Free Speech

Adam Liptak has a piece over at The New York Times worrying that the recent Supreme Court decision striking down an Arizona town’s signage ordinance will

roll consumer protection back to the 19th century.

I suppose one doesn’t have to worry about free speech rights if he thinks he is protected by the freedom of the press clause in the First Amendment.

4 thoughts on “Free Speech

  1. I didn’t read the story since I wasn’t going to pay for the privilege of doing so. I have been following this sign issue since it’s a hometown issue for me in the Phoenix metro.

    The basic element is that church temporary signs were being treated differently than commercial ones and the SCOTUS thought that wasn’t right. I happen to agree with their decision for a change.

    So, I’m puzzled why he thinks this is some horrible roll back of consumer protections…

      • No, the SCOTUS decision was not considering business owner rights, just sign ordinance particulars that the 9th Court of Appeals in San Francisco got so wrong. Following is the point explained in our local paper.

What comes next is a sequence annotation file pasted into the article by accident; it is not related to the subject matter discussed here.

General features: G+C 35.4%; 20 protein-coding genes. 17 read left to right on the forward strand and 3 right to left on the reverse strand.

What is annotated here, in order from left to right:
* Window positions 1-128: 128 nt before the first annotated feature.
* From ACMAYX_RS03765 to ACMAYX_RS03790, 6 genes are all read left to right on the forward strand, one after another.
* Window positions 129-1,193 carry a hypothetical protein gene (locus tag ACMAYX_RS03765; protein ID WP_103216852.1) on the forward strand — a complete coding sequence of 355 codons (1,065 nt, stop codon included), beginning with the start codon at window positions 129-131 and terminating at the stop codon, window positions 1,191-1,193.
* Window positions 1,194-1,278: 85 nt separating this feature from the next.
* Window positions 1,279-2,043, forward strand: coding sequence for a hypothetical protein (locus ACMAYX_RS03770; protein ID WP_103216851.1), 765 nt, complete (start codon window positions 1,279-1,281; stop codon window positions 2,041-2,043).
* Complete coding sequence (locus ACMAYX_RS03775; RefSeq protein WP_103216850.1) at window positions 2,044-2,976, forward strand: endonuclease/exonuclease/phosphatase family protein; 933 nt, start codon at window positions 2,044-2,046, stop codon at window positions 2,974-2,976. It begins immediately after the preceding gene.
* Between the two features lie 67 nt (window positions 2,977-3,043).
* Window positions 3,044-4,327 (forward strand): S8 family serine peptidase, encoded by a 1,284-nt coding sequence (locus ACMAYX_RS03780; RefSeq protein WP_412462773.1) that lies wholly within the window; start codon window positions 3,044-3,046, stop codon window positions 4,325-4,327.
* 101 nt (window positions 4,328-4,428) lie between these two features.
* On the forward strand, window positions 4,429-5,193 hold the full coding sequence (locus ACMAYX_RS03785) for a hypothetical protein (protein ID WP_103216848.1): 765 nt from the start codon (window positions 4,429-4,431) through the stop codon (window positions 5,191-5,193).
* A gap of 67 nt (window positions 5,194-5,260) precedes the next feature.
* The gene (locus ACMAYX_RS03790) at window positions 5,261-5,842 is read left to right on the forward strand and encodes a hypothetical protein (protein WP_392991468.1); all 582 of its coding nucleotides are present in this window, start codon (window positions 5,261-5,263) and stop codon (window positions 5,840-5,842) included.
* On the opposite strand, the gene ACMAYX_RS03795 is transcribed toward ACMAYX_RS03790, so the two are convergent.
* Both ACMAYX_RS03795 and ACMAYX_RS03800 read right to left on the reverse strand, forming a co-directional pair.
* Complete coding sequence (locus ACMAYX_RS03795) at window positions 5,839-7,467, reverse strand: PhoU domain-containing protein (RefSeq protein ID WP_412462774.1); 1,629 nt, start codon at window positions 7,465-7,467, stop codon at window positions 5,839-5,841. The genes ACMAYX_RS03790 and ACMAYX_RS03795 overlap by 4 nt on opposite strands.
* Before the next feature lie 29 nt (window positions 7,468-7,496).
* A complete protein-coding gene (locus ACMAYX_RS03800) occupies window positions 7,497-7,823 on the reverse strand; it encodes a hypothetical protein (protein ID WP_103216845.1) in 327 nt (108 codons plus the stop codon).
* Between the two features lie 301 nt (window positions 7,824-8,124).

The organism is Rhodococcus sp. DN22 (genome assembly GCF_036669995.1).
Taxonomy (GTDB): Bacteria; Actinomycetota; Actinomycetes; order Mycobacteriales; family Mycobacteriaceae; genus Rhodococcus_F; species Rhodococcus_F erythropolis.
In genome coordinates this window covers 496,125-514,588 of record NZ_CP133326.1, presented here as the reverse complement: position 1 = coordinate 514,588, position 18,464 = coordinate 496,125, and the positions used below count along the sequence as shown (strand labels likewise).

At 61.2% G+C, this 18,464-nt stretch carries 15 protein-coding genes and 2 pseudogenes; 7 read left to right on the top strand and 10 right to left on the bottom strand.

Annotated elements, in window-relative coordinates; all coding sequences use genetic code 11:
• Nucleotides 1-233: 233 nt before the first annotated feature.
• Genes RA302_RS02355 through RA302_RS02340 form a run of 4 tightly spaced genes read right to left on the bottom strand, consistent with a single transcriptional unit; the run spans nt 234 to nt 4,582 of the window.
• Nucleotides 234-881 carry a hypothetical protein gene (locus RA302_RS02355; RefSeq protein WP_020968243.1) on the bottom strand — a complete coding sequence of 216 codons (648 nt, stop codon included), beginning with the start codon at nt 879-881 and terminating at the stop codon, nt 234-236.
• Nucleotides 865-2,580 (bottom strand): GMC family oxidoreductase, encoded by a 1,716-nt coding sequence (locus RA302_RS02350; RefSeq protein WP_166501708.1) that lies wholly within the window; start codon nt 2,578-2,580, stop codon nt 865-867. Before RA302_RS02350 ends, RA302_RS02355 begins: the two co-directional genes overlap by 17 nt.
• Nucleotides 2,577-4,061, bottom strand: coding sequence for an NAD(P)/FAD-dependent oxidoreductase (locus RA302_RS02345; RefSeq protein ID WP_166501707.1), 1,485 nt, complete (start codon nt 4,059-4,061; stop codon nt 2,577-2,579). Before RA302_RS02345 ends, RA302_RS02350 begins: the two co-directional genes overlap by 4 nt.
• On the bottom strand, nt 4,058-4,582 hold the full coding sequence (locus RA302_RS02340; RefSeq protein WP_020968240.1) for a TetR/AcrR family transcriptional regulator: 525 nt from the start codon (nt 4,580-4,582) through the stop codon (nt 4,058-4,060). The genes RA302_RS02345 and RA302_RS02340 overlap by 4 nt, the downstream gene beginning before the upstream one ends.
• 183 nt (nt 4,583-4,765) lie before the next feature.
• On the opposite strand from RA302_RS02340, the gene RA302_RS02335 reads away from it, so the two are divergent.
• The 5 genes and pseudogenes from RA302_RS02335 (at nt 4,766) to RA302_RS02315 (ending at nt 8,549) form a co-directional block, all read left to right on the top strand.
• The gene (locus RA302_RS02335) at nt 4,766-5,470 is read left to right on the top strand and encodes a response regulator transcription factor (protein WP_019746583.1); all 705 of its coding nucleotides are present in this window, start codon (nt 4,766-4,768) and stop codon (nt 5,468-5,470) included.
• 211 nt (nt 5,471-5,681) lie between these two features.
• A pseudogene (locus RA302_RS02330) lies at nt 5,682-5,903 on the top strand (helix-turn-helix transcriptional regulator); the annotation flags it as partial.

The court ruling makes it more difficult for governments to treat signs differently based on their content, like Gilbert did when providing more leeway for political and ideological signs but less for church signs directing the public to Sunday services.

        That decision has far-reaching implications for most cities and local governments across the nation, where similar sign regulations will come under renewed scrutiny, experts say.

        “It’s almost universal,” said Lisa Soronen, executive director of the State Local Legal Center in Washington, D.C. “A majority of cities will now have to make some sort of change.”

        The result might not necessarily be fewer or more roadside signs, just less variety as governments make adjustments to treat different categories of signs the same way, Soronen said.

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